alexa Paediatric intracranial empyema: differences according to age.
Psychiatry

Psychiatry

Journal of Addiction Research & Therapy

Author(s): Legrand M, Roujeau T, Meyer P, Carli P, Orliaguet G,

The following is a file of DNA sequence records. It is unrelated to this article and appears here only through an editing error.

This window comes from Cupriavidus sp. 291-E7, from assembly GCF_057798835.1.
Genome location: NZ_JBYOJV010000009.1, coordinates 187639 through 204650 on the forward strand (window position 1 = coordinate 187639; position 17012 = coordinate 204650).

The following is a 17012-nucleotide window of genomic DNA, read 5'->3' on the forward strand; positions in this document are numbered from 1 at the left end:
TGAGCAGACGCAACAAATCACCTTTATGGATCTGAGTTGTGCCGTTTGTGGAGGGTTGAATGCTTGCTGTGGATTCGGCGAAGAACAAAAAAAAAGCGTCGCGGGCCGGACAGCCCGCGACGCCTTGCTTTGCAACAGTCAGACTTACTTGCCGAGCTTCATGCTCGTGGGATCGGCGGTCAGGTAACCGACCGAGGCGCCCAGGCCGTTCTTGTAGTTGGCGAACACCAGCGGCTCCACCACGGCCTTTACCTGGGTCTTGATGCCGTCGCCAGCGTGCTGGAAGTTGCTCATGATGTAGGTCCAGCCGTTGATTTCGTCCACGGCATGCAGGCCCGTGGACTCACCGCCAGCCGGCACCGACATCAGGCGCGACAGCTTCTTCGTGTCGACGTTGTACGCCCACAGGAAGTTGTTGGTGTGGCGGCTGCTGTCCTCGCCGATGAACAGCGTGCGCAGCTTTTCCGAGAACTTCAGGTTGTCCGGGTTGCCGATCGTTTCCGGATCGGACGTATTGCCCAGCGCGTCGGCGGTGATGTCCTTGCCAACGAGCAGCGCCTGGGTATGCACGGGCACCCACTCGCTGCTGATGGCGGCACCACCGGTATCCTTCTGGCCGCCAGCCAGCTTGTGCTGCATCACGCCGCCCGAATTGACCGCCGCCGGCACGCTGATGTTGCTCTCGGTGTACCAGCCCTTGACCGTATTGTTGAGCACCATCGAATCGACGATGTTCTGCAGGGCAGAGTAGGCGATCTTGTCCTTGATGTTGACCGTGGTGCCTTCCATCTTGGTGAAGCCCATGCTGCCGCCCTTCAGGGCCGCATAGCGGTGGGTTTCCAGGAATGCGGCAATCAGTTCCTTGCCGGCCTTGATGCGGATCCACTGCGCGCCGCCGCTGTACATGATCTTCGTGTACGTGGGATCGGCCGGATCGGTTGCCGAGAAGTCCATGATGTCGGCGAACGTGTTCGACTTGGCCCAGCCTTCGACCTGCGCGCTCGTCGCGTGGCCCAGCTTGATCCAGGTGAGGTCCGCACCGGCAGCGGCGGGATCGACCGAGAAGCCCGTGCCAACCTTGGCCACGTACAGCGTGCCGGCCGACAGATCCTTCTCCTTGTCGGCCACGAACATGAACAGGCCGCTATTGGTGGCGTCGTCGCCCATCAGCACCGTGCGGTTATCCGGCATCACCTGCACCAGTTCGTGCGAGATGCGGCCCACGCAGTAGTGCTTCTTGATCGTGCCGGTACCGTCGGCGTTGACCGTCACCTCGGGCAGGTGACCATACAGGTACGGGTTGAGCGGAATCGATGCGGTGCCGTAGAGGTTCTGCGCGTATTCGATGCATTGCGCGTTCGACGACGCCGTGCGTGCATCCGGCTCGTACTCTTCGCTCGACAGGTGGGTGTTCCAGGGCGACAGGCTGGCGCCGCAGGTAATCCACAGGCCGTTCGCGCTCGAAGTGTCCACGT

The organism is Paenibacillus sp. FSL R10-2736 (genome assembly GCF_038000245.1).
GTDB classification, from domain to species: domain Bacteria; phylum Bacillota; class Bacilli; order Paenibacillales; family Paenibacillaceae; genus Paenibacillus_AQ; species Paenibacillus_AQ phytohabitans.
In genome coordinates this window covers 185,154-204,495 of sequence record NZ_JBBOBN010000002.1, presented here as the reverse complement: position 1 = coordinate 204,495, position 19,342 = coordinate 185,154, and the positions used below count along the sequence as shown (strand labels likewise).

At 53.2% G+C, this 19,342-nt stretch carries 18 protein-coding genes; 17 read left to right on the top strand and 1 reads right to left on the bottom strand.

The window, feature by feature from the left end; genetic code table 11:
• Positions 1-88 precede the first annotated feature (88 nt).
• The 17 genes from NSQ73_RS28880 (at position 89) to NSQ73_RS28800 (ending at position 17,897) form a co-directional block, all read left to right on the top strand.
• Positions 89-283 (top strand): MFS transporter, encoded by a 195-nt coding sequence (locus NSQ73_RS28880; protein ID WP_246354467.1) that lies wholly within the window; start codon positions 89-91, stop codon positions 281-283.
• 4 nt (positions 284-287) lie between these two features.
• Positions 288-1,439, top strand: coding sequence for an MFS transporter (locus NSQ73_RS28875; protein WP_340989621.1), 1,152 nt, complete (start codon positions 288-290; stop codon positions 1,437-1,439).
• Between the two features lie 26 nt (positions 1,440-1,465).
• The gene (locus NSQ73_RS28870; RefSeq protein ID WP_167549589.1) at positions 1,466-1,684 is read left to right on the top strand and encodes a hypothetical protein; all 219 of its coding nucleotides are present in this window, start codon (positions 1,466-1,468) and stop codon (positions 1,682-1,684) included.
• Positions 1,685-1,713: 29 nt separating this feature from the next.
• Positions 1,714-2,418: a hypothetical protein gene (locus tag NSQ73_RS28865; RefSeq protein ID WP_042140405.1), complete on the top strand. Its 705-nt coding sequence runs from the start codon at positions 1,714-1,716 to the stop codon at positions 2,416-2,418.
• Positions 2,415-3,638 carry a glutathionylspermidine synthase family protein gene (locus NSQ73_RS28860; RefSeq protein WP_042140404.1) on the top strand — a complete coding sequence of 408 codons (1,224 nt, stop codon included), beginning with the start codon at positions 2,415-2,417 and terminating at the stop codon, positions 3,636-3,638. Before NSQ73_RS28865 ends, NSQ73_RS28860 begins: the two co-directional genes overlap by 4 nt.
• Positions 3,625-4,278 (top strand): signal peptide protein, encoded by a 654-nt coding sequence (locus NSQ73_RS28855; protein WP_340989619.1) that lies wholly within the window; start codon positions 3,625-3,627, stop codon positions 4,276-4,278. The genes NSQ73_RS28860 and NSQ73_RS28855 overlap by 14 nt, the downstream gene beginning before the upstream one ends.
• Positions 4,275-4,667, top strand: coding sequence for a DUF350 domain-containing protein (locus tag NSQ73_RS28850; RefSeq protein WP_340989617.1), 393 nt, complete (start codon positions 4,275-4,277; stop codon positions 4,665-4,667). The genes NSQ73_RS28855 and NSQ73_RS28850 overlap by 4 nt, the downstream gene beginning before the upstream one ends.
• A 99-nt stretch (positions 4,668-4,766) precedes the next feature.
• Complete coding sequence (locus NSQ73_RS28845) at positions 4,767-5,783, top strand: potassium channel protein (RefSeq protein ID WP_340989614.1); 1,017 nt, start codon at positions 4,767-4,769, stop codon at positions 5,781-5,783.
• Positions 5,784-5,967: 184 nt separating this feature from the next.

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Abstract No recent studies are available which consider the epidemiology and outcome of paediatric intracranial empyema (PICE). We retrospectively studied all PICE cases admitted in our institution from 1993 to 2006. Outcome was assessed using the Glasgow Outcome Scale (GOS) at 24 months. Aetiology, clinical features, therapeutic considerations and risk factors of poor outcome were analysed according to age. Data from 38 patients were studied; 33/38 presented with subdural empyema (SDE) and 5/38 with extradural empyema (EDE); 10/38 were infants <1 year of age with SDE, all related to bacterial meningitis; 28/38 were children, with 23/28 showing SDE and 5/28 EDE. Oto-sinogenic infections were the main causes in children. All infants recovered completely as did children with EDE. However, two out of 23 children with SDE had permanent neurological deficit, already detected on admission, and one out of 23 died. Thirty-three out of 38 were operated; 16 of which underwent multiple surgical procedure because of recurrence. Burr hole was performed in six infants and craniotomy in one, while 21/23 children underwent burr hole or craniotomy. Burr hole was more often associated with recurrence. In children with SDE, factors associated with poor outcome were neurological deficit (p = 0.002) and cerebral herniation on CT scan (p = 0.02) on admission. In this study, we gained further insights into modern epidemiology of PICE by highlighting age-related aetiology, symptoms, treatment strategy, and outcome differences. Meningitis was the main aetiology in the infants and sinusitis was prevalent in children. Finally, early diagnosis by neuro-imaging investigations and timely and appropriate multidisciplinary treatment may offer the best chance of recovery. This article was published in Eur J Pediatr and referenced in Journal of Addiction Research & Therapy

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